When José R. Sánchez was first featured in Hispanic Executive, his story was one story of redemption for Norwegian American Hospital. He reflected on taking over in 2010 as the only Latino hospital CEO in Illinois and immediately facing the challenges of crawling out of a financial hole, repairing a bad reputation for poor quality of care, and restoring the faith of Chicago’s Humboldt Park community. As a licensed clinical social worker with over thirty years of experience as a healthcare executive, Sánchez talked about rolling up his sleeves and putting his knack for strategy to work.
Back in 2010, Sánchez was primarily focused on Norwegian American’s survival, and he created five strategic pillars to guide the organization as they began to turn the ship around. The first was securing financial stability to provide consistent quality across the board. Second was growing the business by building meaningful partnerships with professionals, network providers, and internal management teams. The third was engaging physicians in the process of enhancing quality. Fourth was taking advantage of incentives through the Affordable Care Act to improve technology and implement an electronic records system. The fifth and most important pillar has been a central focus of Sánchez’s work throughout his career: making a difference in the community by addressing its most prominent health needs.
“My priority was to meet the needs of our community and provide the best care for our patients,” Sánchez says. “The level of health was declining in Humboldt Park, and I knew that the hospital had to be proactive, embrace the community, and form relationships that go beyond health organizations and create true partnerships.”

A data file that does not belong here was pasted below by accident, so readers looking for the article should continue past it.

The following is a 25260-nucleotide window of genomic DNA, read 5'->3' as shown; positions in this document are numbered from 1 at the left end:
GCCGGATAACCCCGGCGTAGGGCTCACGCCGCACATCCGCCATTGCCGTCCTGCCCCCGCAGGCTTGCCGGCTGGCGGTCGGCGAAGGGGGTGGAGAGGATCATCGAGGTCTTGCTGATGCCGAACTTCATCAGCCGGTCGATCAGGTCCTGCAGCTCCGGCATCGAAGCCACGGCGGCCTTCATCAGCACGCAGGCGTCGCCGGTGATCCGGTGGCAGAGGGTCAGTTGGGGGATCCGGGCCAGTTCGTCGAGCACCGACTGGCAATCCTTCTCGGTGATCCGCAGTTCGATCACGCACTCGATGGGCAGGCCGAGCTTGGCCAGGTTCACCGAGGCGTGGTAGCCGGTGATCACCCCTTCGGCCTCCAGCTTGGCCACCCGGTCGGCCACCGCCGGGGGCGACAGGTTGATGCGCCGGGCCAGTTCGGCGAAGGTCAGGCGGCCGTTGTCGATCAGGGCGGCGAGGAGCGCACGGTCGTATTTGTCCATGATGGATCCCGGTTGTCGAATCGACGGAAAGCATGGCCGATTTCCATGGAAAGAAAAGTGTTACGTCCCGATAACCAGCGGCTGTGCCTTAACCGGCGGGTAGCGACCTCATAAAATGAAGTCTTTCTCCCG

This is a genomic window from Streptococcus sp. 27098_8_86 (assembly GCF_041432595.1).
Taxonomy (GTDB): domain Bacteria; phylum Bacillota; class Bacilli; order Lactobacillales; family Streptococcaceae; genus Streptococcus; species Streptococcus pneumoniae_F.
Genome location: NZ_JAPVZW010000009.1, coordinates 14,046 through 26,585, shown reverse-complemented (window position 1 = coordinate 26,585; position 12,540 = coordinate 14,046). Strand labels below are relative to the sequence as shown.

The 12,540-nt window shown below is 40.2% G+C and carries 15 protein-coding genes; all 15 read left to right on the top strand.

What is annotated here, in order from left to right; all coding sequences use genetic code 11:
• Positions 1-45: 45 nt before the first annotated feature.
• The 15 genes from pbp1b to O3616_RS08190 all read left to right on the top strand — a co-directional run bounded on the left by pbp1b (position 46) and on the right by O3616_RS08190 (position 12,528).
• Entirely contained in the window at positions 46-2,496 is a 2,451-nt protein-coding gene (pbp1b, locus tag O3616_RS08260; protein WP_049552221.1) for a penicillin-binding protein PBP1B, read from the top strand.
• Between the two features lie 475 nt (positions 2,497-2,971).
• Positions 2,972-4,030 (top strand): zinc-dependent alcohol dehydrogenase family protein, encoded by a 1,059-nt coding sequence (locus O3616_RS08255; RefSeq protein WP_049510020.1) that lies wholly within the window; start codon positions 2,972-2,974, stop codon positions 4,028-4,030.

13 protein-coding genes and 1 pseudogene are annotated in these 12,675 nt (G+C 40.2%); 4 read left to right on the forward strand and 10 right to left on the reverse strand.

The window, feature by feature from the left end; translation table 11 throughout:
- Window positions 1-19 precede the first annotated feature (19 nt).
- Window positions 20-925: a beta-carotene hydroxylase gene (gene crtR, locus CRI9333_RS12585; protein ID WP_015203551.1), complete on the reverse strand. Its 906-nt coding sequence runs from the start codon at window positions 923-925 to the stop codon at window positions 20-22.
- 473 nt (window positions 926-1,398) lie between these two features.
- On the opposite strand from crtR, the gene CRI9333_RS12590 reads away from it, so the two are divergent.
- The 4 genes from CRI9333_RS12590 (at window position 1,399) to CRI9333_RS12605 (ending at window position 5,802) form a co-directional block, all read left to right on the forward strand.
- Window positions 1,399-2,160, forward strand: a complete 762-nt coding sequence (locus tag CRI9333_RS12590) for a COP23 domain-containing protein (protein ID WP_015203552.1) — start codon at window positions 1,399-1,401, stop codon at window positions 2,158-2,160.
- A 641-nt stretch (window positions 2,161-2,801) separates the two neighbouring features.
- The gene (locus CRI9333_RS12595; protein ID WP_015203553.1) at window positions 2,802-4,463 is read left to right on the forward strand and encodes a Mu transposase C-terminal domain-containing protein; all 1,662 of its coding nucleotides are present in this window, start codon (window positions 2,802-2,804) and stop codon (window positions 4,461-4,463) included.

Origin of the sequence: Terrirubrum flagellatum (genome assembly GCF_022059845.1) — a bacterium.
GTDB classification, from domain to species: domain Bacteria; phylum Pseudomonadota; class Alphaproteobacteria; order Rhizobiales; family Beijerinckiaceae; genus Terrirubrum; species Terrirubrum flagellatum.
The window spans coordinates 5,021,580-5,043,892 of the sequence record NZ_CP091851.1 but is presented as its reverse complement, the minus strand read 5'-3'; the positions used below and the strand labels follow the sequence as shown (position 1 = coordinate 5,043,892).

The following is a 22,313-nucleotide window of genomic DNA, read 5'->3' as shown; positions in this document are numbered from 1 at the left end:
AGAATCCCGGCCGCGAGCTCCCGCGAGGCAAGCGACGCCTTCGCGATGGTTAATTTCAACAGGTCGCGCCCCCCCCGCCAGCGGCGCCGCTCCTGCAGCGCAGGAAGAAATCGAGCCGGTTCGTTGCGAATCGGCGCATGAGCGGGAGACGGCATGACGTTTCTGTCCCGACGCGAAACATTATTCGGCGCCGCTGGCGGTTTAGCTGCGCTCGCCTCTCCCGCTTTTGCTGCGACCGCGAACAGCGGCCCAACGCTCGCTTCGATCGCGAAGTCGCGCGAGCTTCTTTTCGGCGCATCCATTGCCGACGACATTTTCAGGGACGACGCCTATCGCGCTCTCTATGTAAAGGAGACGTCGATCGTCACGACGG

Six years later, Norwegian American Hospital has officially shifted out of survival mode and has reached an established level of stability. The books have closed in the black every year since 2011. The hospital has increased the number of providers and recruited physicians with a broad range of specialties. Its quality rating by oversight agencies has improved by more than 200 percent, thanks in large part to the successful suggestions and engagement of physicians. In 2015, Norwegian American was awarded the 2015 Patient Safety in Excellence Award from Healthgrades, an honor given to only about 10 percent of hospitals in the country. The hospital is now fully electronic and able to support future technology as it comes. The hospital’s investment in the community has earned Norwegian American Hospital new partnerships and restored the trust of residents.
“We are at a crossroads in healthcare, the future is uncertain, and there are many challenging steps in front of us. But we must embrace the change and keep moving in a positive direction.”
José R. Sánchez
In 2016, Norwegian American Hospital’s relationships expanded tremendously. Partnerships with local faith-based organizations have opened doors to raise awareness of specific health needs in the community, and thanks to a new relationship with local schools, high school students are gaining exposure to the healthcare industry through internships at the hospital. New relationships with other healthcare centers have resulted in a women’s health facility and an emergency care facility at the hospital itself.
Personally, Sánchez has been active in establishing Norwegian American’s presence in the community by advocating for policy reform. He serves on the board of the Illinois Hospital Association, where he is the only Latino director. He also sits on the Region 5 Policy Board of the American Hospital Association.
Sánchez is dedicated to creating a face for the hospitals in Chicago that can be recognized across the nation.
“In 2016, Norwegian American Hospital strengthened services, expanded partnerships, improved patient experience, and contained costs,” Sánchez says. “Our success recipe is in teamwork. Together, highly trained medical staff, well-informed hospital staff, and most importantly, our hospital board strive for better. Providing affordable healthcare is our mission, and it has been since the inception of Norwegian American Hospital in 1894.”